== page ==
Indeed, these considerations demonstrate that no modal existential analysis of mind-dependence can accomplish the Dependence Task. Tinkering with the details of the proposed modal-existential relation does nothing to address this general problem. For example, the nature and content of the relevant mental states does not make a difference. That is, it does not matter whether the relevant mental states are acceptances, beliefs or something else. It does not matter whether the relevant mental states are collective or individualistic. It does not matter whether the relevant mental states are about the kinds, their instances, both or neither. Although modal correlation is (defeasible) evidence of the presence of a dependence relation, it does not constitute such a relation. It is possible that something is F only if Y exists, but being F does not depend on Y. It is precisely this point which motivates various non-modal analyses of ontological dependence (Fine 1995, 1994; Koslicki 2012, 2013; Tahko and Lowe 2016), including much of the recent work on metaphysical grounding.13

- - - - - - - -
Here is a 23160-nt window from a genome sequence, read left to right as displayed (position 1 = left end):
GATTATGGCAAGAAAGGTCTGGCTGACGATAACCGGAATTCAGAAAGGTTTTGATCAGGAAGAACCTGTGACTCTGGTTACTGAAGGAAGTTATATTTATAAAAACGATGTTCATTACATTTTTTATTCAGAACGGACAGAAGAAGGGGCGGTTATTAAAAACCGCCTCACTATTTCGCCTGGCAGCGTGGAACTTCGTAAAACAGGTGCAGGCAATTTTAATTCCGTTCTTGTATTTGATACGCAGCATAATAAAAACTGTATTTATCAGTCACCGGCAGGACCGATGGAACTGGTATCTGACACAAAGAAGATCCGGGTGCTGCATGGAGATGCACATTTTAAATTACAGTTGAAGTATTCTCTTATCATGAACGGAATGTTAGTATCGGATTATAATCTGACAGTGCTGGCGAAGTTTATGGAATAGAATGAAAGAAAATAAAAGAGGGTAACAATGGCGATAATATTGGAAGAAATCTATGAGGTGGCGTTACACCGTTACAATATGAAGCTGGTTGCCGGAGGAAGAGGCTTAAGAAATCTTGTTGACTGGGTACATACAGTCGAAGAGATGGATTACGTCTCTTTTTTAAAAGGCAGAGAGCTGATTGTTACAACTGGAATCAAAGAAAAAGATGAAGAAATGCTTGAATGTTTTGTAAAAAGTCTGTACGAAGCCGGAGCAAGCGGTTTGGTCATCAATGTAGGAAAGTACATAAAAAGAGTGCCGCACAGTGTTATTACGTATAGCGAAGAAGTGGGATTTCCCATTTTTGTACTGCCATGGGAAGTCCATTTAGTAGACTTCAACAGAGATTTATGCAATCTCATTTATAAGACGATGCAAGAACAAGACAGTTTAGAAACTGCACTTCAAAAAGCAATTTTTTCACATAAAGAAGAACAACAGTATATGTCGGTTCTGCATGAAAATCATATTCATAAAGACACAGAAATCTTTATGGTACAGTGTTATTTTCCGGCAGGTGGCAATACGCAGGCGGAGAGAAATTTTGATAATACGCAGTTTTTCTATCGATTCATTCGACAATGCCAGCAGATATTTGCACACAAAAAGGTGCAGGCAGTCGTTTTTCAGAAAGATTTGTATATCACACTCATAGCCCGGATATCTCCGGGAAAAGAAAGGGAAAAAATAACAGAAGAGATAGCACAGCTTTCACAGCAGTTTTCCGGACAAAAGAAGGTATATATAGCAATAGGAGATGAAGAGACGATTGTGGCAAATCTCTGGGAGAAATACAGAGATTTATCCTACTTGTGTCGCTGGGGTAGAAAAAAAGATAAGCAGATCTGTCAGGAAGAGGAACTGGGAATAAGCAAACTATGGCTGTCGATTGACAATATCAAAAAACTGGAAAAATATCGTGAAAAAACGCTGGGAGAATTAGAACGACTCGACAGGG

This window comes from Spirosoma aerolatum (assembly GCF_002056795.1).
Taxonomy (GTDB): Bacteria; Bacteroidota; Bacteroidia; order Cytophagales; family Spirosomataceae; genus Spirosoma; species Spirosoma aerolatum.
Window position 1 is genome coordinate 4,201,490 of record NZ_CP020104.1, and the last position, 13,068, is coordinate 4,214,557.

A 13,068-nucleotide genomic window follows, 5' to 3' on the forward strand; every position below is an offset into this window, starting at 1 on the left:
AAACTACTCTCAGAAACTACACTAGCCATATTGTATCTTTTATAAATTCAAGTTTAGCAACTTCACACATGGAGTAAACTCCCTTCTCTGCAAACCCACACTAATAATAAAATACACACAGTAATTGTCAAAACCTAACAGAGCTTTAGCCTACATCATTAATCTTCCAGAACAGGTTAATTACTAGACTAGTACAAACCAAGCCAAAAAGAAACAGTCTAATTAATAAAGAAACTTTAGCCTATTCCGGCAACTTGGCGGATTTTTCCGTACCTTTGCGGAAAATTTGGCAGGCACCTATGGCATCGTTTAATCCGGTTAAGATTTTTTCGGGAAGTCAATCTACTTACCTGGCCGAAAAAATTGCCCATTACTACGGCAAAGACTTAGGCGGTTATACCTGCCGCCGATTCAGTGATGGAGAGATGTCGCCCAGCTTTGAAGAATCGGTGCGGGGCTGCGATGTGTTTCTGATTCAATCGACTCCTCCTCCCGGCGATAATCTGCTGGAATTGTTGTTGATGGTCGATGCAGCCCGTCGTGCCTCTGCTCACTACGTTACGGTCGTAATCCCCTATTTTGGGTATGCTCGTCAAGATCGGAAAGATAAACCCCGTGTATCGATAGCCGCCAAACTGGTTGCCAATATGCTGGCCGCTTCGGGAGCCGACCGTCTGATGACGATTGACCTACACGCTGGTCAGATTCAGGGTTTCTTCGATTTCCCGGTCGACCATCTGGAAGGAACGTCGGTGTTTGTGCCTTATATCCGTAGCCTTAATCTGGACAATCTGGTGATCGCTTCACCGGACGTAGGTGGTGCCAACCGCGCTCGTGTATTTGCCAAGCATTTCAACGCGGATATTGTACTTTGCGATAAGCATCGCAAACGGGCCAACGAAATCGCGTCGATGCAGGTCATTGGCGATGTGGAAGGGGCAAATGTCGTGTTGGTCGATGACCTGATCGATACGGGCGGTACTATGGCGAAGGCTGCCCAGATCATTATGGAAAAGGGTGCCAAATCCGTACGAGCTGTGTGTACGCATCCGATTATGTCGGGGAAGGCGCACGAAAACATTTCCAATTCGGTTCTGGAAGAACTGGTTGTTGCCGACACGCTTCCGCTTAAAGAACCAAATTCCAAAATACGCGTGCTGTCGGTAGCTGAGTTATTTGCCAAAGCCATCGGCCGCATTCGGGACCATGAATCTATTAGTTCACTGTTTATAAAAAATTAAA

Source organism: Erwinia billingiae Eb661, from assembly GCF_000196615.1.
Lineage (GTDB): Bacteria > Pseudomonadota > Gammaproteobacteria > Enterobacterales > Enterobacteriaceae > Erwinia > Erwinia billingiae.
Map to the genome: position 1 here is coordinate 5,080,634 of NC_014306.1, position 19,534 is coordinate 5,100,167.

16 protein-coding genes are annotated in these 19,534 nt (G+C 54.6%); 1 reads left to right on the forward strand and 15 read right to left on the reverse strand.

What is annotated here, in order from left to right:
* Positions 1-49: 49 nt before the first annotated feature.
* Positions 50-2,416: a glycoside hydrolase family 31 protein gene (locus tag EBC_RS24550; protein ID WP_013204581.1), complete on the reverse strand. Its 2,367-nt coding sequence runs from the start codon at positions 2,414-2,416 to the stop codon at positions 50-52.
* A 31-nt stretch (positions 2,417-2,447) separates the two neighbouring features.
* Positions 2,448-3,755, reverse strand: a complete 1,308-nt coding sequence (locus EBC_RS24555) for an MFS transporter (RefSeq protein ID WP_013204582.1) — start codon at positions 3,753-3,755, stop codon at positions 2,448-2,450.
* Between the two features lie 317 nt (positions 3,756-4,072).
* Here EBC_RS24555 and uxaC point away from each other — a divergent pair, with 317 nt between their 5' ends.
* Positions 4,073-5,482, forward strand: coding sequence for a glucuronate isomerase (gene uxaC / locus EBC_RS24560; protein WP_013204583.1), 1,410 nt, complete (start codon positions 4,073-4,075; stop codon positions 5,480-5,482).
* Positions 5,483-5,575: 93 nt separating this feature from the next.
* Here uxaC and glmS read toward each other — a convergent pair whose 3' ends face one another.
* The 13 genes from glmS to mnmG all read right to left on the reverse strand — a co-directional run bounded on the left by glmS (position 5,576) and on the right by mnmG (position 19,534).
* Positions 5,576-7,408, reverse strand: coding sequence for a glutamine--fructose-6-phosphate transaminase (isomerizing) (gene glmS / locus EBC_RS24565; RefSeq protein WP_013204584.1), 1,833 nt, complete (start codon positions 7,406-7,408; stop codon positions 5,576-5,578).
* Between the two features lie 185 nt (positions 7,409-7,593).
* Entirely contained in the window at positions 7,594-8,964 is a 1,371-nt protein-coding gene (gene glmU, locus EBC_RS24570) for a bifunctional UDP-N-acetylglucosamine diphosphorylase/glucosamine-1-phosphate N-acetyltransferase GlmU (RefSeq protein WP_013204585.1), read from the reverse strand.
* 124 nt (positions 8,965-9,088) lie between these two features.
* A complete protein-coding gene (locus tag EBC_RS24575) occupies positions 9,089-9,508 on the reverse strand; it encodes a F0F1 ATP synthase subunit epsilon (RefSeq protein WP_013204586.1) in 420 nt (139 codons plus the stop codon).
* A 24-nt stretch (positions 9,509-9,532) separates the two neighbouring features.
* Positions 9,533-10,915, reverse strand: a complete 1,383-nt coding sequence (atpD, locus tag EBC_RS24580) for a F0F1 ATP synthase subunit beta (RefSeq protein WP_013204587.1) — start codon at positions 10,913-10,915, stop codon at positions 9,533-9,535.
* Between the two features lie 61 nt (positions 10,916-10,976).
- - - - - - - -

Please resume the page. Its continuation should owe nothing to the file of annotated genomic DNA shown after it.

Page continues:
Given this, one possibility is that the collective acceptance view can be revised by appeal to the notion of ground (Griffith 2018a, 2018b; Epstein 2013, 2014, 2015a, 2015b, 2016; Schaffer 2017).14 Grounding is a non-causal relation of dependence that holds between more and less fundamental entities. Typical examples of grounding include the relationship that holds between a conjunction and its conjuncts, and the relationship that holds between a truth and its truthmakers.15
The precise nature of grounding as well as the logical form of grounding statements are subject to dispute (indeed, contrary to the way in which grounding is introduced above, one might maintain that grounding claims ought to be expressed using a sentential operator rather than a relational predicate).16 For present purposes, however, these details are immaterial. For ease of exposition, I will treat grounding as a relational predicate, and I will take the relata of the grounding relation to be facts:
(MD1-G) A kind, K, is mind-dependent =df The fact that an entity, x, is K is grounded in the fact that we collectively accept that some conditions, c1…cn, suffice for being K.17